Adirondack Council releases State of Park preview

North Country
Fall foliage in Adirondack Park

Fall foliage changes colors near Three Brothers Mountain in Adirondack Park in Keene Valley, N.Y. in October 2016. (AP / Tom Curley)

ELIZABETHTOWN, N.Y. (NEWS10) — The Adirondack Council leaked a preview of its upcoming State of the Park report on Wednesday. The sneak peek includes praise for government action on road salt and air pollution from other states, two enduring environmental issues.

The full 28-page, illustrated 2020-2021 report, subtitled “Landscape of Hope,” is set to be released after Labor Day. It awards a thumbs up or thumbs down for 105 government actions taken between September of 2019 and September 2020.

The preview sets forth positive and negative ratings for Gov. Andrew Cuomo, the state legislature, and New York Attorney General Letitia James. Check out the ratings below:

On road salt, a thumb up for the State Legislature, Both Houses: 
“Sen. Tim Kennedy, D-Buffalo and Sen. Elizabeth Little, R-Queensbury, joined with Assemblymen Billy Jones, D-Chateaugay, and Daniel Stec, R-Queensbury, to pass the bipartisan “Randy Preston Road Salt Reduction Act.” This legislation aims to reduce road salt contamination in wells, especially along state highways in the Adirondacks. It would establish the Adirondack Road Salt Reduction Task Force and direct the departments of Transportation, Environmental Conservation, and Health to conduct a three-year, road salt reduction pilot program on every state road in the Park. Recent testing by the Adirondack Watershed Institute at Paul Smith’s College showed that 64% of tested drinking water wells downhill from state roads were found to have sodium levels exceeding the federally recommended health limit of 20 parts per million. The legislation now requires the Governor’s approval.”

On Diversity, a thumb up for the Governor: 
“For the second year in a row, the final budget included $250,000 for the Adirondack Diversity Initiative (ADI), which seeks to make the Adirondack Park a more welcoming, diverse, equitable, and just place for visitors and residents alike. Nicole Hylton-Patterson of the Bronx was hired in 2019 as the ADI’s first executive director. She works for the Adirondack North Country Association, a not-for-profit community- and economic-development organization, and is also supported by a team of volunteers. When Hylton-Patterson was targeted with hateful racially oriented graffiti in Saranac Lake in July 2020, the Governor backed up his commitment by ordering a criminal investigation.”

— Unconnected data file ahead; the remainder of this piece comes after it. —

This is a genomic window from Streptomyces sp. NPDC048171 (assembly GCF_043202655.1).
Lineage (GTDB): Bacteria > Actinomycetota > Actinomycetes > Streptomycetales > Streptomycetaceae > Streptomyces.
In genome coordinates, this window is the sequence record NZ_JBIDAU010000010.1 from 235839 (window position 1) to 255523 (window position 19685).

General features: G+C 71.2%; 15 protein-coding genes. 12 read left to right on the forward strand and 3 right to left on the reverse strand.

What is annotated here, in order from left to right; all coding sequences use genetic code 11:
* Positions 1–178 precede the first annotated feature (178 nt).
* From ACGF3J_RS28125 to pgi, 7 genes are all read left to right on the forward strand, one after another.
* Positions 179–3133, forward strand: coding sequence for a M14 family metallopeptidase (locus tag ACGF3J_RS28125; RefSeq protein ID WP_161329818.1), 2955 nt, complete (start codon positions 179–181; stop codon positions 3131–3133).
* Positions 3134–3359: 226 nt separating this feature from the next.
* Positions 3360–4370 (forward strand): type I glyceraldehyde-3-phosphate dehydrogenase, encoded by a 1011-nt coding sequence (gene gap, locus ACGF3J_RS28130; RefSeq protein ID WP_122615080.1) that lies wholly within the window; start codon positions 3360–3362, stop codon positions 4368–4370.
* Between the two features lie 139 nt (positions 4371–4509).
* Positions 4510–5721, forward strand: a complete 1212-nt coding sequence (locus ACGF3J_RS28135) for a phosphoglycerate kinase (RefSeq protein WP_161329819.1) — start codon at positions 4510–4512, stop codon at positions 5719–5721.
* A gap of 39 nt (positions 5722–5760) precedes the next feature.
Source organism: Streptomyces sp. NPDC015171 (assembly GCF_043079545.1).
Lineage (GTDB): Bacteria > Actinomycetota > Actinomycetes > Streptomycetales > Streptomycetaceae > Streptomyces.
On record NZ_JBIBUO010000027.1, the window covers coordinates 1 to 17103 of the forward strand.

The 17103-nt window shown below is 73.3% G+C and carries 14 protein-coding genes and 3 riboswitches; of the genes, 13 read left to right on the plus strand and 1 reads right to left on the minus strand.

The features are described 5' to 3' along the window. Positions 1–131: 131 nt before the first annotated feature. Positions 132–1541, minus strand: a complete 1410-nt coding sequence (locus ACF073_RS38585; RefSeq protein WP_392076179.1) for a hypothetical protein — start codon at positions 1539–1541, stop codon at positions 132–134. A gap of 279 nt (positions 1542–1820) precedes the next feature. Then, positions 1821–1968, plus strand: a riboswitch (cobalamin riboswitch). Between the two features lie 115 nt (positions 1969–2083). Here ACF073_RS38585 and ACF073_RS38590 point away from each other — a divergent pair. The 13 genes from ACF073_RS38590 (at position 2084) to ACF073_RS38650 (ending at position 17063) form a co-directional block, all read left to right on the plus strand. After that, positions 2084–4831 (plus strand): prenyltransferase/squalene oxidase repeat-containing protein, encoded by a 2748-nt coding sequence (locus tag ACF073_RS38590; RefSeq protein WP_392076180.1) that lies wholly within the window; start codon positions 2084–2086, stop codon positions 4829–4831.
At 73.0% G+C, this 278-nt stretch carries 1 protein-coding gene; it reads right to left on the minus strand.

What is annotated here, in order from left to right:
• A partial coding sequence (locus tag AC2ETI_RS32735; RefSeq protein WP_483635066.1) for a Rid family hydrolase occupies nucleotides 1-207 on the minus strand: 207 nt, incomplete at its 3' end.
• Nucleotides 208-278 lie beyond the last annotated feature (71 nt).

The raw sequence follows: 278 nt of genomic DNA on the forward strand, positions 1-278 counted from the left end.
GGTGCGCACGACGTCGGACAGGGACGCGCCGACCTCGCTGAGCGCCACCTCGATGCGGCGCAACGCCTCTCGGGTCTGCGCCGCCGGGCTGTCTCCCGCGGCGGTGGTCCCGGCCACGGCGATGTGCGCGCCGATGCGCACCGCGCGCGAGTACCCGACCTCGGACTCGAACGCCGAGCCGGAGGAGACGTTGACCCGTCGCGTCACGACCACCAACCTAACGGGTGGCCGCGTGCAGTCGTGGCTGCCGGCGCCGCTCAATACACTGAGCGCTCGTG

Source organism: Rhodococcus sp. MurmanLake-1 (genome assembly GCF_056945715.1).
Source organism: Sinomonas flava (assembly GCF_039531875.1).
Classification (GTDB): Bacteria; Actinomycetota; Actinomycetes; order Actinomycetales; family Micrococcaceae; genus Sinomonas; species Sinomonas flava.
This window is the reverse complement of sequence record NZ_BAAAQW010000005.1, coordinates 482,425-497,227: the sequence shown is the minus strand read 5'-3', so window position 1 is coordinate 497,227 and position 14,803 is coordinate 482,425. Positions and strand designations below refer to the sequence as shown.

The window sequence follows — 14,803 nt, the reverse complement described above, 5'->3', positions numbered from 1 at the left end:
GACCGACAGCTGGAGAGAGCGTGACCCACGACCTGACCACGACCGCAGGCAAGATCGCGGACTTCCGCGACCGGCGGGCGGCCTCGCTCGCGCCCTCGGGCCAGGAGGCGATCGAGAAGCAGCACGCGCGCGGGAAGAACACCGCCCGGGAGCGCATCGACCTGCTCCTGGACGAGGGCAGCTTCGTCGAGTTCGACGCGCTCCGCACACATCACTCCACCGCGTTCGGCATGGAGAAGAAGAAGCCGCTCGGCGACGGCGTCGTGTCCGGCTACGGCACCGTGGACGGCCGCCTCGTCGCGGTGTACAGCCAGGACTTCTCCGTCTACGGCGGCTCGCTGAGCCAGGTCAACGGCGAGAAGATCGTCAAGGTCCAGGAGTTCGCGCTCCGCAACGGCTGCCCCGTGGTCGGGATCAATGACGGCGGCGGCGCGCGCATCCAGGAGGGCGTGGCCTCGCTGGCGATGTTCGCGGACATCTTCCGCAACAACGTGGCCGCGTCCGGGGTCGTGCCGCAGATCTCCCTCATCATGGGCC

On Acid Rain, a thumb up for Attorney General Letitia James:
“Attorney General Letitia James saved many lives when she persuaded the three-judge panel of U.S. Court of Appeals for the District of Columbia in July to issue a unanimous decision to force the U.S. Environmental Protection Agency (EPA) to protect New York and New Jersey from smog emitted by other states. Under the “good neighbor” policy in the Clean Air Act, it has been illegal since 1990 for any state to emit enough smog-causing air pollution to cause a public health risk in another state. The court said the EPA was obligated to order more than 350 power plants in nine upwind states to turn on already-installed pollution controls.  The EPA estimates that the summer smog controls prevent thousands of premature deaths each year in the Northeast, most of them in NYC and NJ, and help prevent a return of acid rain. The Trump administration was the first to refuse relief to New York.”

Preview of the State of the Park Report

“This sneak preview focused on three issues that are vital to the future of the park’s ecological integrity, communities, and wilderness, but might otherwise be overshadowed in the report: road salt, diversity, and acid rain,” said Adirondack Council Executive Director William C. Janeway.  “Acid rain and road salt pose serious threats to the Adirondack Park’s water quality. Addressing the park’s lack of diversity and need to be more welcoming and inclusive is critical. We are happy to applaud and give a ‘thumbs up’ for progress on each of these issues.” 

The annual report will also include past community successes along with upcoming conservation priorities, like controlling overuse of wild lands, protecting the Whitney Estate from development, and curbing climate change. It will also include thumbed-down actions, with substantive bipartisan critiques of politicians’ stances.

Janeway says this year’s report was the most detailed and comprehensive of any park in the country. The Adirondack Park is the largest in the contiguous U.S., containing most of the remaining old growth forests—vital for carbon sequestration—in the Northeast.

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